MONTGOMERY, Ala. (AP) — More civil rights groups are challenging a federal judge’s ruling that an Alabama voter ID law is not discriminatory.
Alabama has required voters to present government-issued photo identification since 2014. The Alabama NAACP and Greater Birmingham Ministries sued over the law in 2015, arguing that it disproportionately affects minorities. U.S. District Judge L. Scott Coogler ruled in favor of the state in January. He concluded that the state helps voters get IDs and Alabama Secretary of State John Merrill offered a mobile service to make home visits.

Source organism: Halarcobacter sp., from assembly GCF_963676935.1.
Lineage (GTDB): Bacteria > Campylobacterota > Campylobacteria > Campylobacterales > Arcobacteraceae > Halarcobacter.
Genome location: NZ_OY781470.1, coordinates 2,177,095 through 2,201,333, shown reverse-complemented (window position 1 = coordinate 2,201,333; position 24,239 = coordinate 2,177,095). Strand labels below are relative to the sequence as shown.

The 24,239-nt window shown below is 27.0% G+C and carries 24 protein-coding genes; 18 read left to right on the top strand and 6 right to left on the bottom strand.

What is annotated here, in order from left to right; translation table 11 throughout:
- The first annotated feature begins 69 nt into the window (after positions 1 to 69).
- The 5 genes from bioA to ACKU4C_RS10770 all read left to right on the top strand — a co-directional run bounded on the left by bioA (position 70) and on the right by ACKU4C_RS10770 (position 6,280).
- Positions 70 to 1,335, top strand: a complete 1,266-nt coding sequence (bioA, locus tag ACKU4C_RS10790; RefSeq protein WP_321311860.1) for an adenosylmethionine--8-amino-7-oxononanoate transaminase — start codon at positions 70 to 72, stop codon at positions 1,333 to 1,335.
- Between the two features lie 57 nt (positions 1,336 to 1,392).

The plaintiffs appealed the ruling on Feb. 21. The ACLU of Alabama, ACLU Voting Rights Project, Lawyers’ Committee and Campaign Legal Center submitted a brief in support on Thursday.
Plaintiffs are asking for a rescheduled trial before the state’s primary elections in June.
Most Read Nation & World Stories
- Smollett developments leave some baffled, others outraged
- He threw away a napkin at a hockey game. It was used to charge him in a 1993 murder.
- Obama quietly gives advice to 2020 Democrats, but no endorsement
- Amid Trump’s crackdown, thousands of asylum-seekers on the border are giving up
- Fire deaths rise to 71 ahead of Trump's California visit WATCH